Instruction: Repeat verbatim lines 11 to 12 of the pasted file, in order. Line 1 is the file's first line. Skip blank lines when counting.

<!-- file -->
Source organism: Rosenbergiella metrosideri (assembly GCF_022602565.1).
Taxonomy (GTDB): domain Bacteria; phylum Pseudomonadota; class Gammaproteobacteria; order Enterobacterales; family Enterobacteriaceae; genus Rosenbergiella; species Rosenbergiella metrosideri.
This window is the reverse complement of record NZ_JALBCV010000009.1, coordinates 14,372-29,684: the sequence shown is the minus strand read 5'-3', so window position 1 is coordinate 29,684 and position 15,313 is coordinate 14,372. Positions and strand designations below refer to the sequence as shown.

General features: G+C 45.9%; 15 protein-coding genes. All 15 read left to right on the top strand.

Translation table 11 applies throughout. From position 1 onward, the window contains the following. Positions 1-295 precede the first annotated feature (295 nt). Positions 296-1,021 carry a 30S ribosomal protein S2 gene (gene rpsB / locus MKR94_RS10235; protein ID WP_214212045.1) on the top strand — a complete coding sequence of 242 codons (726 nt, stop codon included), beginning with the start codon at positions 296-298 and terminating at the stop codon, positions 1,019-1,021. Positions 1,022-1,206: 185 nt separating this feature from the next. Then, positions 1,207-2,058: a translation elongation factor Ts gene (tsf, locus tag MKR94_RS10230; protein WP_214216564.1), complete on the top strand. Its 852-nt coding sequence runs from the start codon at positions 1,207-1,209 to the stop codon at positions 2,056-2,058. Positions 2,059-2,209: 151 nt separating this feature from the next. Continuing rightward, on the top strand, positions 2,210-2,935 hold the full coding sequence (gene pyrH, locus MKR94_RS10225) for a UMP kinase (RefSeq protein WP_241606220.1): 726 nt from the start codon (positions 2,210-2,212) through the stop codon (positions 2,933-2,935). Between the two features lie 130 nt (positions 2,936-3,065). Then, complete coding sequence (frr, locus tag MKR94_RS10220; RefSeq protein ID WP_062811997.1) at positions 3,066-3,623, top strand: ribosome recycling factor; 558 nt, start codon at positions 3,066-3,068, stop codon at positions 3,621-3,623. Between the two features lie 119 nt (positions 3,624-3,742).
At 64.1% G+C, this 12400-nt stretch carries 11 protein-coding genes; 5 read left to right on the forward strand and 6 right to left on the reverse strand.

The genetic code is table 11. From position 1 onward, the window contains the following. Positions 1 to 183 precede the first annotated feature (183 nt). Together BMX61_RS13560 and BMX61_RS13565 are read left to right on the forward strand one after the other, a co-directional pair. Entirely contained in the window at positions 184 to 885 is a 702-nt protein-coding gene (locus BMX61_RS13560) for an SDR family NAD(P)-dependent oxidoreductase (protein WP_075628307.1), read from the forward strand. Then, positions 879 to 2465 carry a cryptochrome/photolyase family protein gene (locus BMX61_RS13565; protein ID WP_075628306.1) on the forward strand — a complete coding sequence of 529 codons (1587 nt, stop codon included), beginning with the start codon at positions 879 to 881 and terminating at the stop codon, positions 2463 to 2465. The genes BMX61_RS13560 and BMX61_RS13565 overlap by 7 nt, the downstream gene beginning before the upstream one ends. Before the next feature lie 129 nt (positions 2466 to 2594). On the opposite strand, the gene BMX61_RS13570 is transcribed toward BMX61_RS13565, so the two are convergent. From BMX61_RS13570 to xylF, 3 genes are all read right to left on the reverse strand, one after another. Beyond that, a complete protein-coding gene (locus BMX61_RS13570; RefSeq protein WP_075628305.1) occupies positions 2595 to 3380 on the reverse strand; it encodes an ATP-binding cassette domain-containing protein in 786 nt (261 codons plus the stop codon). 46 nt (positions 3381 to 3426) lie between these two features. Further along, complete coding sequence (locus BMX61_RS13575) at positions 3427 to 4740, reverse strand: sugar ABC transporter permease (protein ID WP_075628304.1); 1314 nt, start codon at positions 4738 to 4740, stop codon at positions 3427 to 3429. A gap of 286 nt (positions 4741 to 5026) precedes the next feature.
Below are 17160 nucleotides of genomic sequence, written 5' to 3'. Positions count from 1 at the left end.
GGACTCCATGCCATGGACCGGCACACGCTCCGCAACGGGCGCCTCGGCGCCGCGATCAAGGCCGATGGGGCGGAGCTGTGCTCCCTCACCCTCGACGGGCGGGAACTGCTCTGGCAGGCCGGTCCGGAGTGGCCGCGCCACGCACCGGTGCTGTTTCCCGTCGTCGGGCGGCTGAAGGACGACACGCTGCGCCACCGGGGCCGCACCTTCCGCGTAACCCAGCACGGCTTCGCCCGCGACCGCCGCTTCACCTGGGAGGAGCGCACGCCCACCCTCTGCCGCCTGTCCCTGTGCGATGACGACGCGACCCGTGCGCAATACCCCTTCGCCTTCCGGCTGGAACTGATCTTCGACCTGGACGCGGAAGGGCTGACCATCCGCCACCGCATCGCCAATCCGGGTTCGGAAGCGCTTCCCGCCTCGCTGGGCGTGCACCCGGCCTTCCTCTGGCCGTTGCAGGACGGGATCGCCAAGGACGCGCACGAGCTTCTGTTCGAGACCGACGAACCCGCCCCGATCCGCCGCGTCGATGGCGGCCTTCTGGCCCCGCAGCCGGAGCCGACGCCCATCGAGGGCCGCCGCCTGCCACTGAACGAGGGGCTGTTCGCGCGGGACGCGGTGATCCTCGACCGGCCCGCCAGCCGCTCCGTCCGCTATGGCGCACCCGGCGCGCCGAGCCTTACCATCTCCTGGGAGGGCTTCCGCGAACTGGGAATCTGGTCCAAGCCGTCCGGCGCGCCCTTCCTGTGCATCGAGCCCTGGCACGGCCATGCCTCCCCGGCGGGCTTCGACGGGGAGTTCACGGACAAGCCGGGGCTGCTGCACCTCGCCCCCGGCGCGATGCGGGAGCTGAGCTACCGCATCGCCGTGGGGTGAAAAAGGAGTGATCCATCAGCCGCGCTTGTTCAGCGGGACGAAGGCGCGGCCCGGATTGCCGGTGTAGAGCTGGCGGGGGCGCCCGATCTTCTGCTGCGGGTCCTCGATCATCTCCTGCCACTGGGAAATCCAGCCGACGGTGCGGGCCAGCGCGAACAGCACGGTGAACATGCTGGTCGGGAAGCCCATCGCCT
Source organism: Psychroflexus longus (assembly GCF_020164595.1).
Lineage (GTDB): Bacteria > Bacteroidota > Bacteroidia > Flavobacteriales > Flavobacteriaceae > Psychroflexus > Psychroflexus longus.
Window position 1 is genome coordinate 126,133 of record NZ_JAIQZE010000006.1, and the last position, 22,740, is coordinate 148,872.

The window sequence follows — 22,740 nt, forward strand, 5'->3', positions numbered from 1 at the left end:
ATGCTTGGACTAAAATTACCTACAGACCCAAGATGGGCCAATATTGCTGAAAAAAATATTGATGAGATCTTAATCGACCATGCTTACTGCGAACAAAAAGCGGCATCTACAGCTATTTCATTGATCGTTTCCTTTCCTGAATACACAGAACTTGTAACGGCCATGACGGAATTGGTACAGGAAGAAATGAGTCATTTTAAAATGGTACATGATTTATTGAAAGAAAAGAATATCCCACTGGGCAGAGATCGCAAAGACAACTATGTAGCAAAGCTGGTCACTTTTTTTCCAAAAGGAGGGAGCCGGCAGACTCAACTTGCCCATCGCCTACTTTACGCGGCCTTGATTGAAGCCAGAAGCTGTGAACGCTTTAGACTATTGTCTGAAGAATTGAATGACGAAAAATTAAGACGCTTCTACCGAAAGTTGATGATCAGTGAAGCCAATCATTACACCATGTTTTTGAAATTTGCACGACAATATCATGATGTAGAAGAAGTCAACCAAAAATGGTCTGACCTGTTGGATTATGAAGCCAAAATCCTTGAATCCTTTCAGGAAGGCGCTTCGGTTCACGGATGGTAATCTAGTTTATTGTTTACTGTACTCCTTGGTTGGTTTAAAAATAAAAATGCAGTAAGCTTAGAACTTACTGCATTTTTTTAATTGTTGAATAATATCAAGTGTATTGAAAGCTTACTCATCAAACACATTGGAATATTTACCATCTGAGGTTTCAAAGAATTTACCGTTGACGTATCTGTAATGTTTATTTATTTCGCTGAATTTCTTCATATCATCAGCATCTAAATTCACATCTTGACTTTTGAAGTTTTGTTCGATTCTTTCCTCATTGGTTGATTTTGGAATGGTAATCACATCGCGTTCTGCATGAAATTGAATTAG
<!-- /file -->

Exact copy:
Lineage (GTDB): Bacteria > Bacteroidota > Bacteroidia > Flavobacteriales > Flavobacteriaceae > Psychroflexus > Psychroflexus longus.
Window position 1 is genome coordinate 126,133 of record NZ_JAIQZE010000006.1, and the last position, 22,740, is coordinate 148,872.